In 1967, Cornell signed a public statement declaring his intention to refuse to pay income taxes in protest against the Vietnam war. Later, he became a sponsor of the War Tax Resistance project, which advocated tax refusal to protest war.
He was program director of Fellowship of Reconciliation, an interfaith peace organization, 1965-1979.
Cornell was one of about a dozen people at the July 1972 meeting known as the "Pax Christi Affiliation Discussion," which gave birth to Pax Christi USA. Cornell also served as one of Pax Christi USA/s first National Council members beginning in 1976, and has been a speaker, mentor and guide to numerous Pax Christi USA members, regions and local groups for many years. Cornell was named a Pax Christi USA Ambassador of Peace in 2021 for his contributions.
"All of Pax Christi USA mourn the loss of Tom Cornell. His wit and wisdom, his prophetic edge and challenging witness have been gifts to the Catholic peace and justice movement for over half a century," stated Johnny Zokovitch, Pax Christi USA executive director. "I had the opportunity to speak with Tom and share his company a handful of times and always came away from those times invigorated by his spirit and more deeply rooted because of his critiques of society and government, but also the Church and our own movement."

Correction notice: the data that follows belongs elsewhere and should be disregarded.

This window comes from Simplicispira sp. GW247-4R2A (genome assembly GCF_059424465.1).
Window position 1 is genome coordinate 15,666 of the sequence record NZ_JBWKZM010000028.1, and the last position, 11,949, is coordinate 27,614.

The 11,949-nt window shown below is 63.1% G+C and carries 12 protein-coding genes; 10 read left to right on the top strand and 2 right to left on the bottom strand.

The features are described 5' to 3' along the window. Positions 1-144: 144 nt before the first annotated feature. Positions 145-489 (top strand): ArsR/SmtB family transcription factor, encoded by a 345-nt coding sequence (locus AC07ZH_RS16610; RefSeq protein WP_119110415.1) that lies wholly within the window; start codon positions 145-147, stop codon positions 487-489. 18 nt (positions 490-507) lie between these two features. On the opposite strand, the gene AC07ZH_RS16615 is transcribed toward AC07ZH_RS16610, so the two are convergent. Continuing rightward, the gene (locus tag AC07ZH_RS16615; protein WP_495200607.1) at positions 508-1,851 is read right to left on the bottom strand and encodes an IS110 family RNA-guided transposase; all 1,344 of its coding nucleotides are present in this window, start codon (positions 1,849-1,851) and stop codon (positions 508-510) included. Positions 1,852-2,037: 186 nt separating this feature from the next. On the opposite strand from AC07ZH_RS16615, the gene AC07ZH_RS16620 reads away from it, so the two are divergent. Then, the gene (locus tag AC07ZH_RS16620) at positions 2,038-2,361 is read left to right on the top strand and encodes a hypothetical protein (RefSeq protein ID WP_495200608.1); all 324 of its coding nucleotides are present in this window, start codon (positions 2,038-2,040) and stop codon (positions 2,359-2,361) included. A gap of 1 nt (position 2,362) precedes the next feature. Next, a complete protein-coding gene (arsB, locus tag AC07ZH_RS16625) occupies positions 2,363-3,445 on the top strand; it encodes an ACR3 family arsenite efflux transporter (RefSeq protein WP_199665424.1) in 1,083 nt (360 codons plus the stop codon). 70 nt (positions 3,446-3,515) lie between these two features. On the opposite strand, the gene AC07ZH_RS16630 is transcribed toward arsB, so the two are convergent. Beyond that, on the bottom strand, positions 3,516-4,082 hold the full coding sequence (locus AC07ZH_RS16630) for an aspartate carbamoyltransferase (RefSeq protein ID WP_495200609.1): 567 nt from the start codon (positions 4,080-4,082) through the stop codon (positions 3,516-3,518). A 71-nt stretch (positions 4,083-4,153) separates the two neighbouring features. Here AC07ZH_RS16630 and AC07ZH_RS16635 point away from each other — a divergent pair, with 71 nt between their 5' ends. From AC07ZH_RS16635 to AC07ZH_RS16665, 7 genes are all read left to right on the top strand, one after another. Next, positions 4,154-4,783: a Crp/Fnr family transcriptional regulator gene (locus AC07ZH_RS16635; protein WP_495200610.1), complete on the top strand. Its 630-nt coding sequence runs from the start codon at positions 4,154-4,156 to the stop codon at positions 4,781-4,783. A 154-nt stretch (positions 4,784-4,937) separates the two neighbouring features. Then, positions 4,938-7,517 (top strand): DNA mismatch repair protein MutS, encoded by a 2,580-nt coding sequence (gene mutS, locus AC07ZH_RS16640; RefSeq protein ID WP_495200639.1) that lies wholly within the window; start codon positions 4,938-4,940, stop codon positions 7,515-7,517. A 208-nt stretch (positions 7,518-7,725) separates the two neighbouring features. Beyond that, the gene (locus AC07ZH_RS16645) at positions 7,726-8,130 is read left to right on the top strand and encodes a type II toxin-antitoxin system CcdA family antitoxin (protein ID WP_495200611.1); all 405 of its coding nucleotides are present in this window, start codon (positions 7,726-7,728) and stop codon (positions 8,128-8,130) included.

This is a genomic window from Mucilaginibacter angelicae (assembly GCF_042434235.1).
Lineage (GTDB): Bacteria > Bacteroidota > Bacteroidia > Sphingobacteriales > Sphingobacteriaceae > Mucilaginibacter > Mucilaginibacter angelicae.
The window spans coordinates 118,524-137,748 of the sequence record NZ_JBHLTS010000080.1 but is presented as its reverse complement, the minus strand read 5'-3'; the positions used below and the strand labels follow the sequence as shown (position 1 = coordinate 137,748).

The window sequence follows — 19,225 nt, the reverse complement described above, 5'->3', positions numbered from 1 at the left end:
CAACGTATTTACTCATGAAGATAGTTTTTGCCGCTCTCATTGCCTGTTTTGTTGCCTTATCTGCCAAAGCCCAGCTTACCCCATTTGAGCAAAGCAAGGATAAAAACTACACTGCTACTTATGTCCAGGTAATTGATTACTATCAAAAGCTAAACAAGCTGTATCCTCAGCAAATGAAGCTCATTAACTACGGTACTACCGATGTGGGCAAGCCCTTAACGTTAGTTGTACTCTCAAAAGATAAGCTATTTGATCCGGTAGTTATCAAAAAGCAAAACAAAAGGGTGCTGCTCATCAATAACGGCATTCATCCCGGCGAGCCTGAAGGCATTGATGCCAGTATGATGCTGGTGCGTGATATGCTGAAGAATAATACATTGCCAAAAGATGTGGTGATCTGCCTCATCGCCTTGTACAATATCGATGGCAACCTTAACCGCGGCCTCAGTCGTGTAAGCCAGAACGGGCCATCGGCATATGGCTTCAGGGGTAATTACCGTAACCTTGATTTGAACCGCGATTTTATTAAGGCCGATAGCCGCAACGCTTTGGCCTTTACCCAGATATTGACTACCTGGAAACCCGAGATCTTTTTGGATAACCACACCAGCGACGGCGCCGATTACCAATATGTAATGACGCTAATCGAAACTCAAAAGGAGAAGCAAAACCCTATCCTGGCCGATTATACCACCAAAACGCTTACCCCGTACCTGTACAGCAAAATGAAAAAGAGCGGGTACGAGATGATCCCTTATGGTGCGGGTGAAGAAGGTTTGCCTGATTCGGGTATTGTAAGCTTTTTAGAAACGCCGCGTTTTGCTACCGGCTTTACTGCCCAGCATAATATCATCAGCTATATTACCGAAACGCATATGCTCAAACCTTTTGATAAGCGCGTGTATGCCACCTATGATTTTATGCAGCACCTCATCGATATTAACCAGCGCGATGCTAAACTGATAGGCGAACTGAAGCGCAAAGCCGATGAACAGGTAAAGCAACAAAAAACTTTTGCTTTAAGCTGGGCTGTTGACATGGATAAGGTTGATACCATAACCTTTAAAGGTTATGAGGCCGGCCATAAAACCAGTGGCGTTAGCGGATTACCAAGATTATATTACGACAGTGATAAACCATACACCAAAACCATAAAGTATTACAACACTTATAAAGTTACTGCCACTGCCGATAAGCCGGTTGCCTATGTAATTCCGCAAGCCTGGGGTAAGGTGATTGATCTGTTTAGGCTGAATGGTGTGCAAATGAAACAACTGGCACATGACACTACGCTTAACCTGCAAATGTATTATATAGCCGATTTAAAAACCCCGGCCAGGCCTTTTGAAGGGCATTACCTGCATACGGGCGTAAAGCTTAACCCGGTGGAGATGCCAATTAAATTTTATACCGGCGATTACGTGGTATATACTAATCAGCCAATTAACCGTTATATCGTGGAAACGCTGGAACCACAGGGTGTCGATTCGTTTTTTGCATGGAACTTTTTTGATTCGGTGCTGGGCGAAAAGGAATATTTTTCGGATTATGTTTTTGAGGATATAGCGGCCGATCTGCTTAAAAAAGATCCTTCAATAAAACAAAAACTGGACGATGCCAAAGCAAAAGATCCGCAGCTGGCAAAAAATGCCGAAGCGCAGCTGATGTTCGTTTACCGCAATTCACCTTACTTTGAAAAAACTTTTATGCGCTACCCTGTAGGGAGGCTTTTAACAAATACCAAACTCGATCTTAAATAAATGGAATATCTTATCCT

Following Dorothy Day’s death in 1980, Cornell began to lobby for her canonization, eventually serving on the executive committee of the Dorothy Day Guild, founded in 2005 in the New York Archdiocese, to advance her canonization cause.
Cornell studied to become a deacon in the New York Archdiocese and was ordained in 1988.
"He embraced the logic of Gospel nonviolence at a time when that was considered quasi-heretical," said Robert Ellsberg, editor-in-chief and publisher of Orbis Books. "In the spirit of the Catholic Worker … he embraced a life of hospitality, voluntary poverty, care for the earth, and peacemaking." Ellsberg said that Cornell lived "a modest, and yet deeply consequential life." Ellsberg, Forest and Cornell edited A Penny a Copy: Readings from the Catholic Worker in 1995.
Asked to describe the Catholic Worker movement, Cornell once wrote it was a society, in tune with the teachings of the Sermon on the Mount and Catholic teachings "that would have no place for economic exploitation or war, for racial, gender or religious discrimination, but would be marked by a cooperative social order without extremes of wealth and poverty and a nonviolent approach to legitimate defense and conflict resolution."
It was through the Catholic Worker movement that Cornell met his future wife, Monica Ribar, the daughter of Catholic Worker activists. They married in 1964, spending much of their married life on the Peter Maurin Farm, about 70 miles north of New York City, a house of hospitality for the formerly homeless and for men recovering from addiction or living with physical or mental challenges.
"He will be missed greatly as a living link to those pathbreaking days of speaking peace in times of war — Cold War, Vietnam War, nuclear war, war on terror — and for we who were privileged to know him closely, as good and faithful friend," Baxter said. "At the risk of mistaking the grammar, for he was a Latinist, we can fairly say, 'Requiescat in pace.' "